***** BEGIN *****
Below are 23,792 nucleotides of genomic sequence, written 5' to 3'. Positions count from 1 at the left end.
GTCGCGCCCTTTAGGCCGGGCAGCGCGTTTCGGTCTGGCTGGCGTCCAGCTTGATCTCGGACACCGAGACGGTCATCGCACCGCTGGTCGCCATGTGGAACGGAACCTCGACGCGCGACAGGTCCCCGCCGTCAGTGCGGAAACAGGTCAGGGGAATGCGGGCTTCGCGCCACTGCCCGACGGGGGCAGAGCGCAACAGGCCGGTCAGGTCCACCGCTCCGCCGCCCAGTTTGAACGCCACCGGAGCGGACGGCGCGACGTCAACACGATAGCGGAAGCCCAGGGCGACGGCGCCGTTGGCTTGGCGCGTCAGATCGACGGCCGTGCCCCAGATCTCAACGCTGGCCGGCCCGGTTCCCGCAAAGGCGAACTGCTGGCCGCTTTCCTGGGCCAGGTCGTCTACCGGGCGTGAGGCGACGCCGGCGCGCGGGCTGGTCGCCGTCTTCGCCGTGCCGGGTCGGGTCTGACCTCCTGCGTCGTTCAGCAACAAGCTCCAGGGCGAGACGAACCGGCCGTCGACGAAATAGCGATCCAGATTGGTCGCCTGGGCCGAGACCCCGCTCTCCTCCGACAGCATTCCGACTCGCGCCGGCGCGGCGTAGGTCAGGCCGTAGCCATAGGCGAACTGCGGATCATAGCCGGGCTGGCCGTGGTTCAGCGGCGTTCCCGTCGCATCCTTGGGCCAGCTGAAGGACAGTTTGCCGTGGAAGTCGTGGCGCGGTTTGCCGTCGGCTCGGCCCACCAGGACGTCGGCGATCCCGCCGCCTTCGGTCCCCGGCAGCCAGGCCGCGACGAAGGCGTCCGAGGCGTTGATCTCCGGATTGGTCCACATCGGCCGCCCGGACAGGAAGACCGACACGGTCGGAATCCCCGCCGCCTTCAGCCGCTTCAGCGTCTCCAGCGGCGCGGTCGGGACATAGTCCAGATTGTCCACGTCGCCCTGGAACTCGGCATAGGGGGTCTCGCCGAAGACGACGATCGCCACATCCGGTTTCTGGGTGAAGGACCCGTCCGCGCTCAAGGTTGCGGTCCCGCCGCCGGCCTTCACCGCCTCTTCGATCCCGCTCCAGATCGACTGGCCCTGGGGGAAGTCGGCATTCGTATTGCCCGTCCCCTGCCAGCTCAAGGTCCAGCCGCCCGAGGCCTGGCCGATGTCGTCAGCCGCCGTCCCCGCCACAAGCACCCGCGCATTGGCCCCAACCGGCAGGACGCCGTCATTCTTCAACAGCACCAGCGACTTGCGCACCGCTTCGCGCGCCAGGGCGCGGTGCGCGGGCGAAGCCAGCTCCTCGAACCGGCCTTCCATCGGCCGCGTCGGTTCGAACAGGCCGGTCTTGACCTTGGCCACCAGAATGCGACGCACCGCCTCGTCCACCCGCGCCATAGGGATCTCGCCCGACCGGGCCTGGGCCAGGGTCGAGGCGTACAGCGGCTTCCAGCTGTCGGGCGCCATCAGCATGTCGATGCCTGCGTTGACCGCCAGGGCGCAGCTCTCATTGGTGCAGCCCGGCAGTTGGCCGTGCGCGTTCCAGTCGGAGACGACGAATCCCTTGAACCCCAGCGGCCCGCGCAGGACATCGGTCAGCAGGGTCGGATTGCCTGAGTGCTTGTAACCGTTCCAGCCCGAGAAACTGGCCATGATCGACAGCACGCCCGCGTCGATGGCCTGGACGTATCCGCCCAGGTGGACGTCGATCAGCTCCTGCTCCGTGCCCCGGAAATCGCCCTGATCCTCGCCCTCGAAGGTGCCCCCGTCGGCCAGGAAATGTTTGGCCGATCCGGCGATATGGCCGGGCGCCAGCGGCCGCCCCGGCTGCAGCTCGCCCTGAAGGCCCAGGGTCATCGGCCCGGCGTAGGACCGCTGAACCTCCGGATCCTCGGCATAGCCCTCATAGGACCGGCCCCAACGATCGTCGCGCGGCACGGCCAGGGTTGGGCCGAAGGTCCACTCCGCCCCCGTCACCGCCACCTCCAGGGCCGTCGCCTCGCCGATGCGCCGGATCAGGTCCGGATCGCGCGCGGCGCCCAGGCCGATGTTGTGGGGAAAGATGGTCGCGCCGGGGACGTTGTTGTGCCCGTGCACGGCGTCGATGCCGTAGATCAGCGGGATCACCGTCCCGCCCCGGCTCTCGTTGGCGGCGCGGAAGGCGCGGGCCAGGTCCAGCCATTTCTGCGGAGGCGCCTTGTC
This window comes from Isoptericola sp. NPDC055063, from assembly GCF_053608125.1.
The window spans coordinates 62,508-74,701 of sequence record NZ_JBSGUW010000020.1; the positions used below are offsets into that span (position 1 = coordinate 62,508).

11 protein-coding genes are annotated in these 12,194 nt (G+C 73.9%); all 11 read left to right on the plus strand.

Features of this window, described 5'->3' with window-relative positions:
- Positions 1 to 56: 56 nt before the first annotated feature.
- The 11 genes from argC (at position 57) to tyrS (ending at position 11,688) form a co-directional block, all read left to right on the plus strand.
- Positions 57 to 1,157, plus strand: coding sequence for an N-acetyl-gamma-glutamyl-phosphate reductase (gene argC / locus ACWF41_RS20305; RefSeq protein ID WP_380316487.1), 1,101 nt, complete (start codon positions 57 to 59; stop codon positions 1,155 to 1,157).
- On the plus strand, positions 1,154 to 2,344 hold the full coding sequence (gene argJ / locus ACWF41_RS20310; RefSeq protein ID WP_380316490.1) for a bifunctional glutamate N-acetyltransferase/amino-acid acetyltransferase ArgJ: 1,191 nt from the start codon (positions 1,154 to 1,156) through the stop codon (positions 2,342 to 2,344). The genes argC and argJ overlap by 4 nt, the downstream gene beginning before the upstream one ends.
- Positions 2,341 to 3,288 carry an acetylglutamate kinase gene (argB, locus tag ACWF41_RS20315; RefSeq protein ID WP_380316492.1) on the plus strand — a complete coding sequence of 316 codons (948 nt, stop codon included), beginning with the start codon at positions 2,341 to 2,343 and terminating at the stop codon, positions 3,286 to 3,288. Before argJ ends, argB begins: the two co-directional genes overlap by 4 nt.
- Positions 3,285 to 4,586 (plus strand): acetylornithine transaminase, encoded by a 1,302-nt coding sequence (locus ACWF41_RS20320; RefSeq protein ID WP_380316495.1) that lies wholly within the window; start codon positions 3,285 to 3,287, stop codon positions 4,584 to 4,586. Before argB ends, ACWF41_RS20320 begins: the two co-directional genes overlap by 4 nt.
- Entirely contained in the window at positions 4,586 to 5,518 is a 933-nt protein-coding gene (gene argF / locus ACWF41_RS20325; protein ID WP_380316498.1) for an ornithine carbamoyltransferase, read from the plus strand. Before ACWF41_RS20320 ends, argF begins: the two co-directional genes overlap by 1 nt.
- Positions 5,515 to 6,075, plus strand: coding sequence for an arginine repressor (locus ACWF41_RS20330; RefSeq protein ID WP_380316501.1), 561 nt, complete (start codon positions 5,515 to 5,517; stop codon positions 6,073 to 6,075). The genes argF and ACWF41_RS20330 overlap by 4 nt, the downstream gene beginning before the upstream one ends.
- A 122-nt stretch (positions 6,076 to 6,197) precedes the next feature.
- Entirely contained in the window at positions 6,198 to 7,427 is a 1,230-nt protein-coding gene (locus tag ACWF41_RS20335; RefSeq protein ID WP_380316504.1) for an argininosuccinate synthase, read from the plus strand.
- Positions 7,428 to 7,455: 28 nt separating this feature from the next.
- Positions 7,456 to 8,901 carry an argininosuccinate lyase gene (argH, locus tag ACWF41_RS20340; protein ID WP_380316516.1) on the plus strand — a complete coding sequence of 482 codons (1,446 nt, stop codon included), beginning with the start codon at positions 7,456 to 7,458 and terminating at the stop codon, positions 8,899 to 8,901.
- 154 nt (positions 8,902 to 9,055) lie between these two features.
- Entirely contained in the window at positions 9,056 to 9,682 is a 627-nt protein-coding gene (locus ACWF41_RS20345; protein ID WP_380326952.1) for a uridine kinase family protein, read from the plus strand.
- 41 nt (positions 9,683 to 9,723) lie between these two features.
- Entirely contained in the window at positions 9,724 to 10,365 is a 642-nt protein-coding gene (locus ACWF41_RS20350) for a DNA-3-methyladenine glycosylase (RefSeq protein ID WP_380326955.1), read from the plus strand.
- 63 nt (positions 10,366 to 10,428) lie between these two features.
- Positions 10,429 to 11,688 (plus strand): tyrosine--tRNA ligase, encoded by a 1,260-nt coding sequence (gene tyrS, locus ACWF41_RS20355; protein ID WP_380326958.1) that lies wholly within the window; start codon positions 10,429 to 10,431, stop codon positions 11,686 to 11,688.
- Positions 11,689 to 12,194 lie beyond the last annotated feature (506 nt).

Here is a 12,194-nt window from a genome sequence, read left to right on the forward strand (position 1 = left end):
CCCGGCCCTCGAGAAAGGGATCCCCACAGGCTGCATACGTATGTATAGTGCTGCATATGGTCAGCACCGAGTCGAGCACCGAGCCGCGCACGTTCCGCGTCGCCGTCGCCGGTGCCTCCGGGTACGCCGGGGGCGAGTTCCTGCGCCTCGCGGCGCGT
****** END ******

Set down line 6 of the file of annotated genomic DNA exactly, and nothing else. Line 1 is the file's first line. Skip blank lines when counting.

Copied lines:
Features of this window, described 5'->3' with window-relative positions: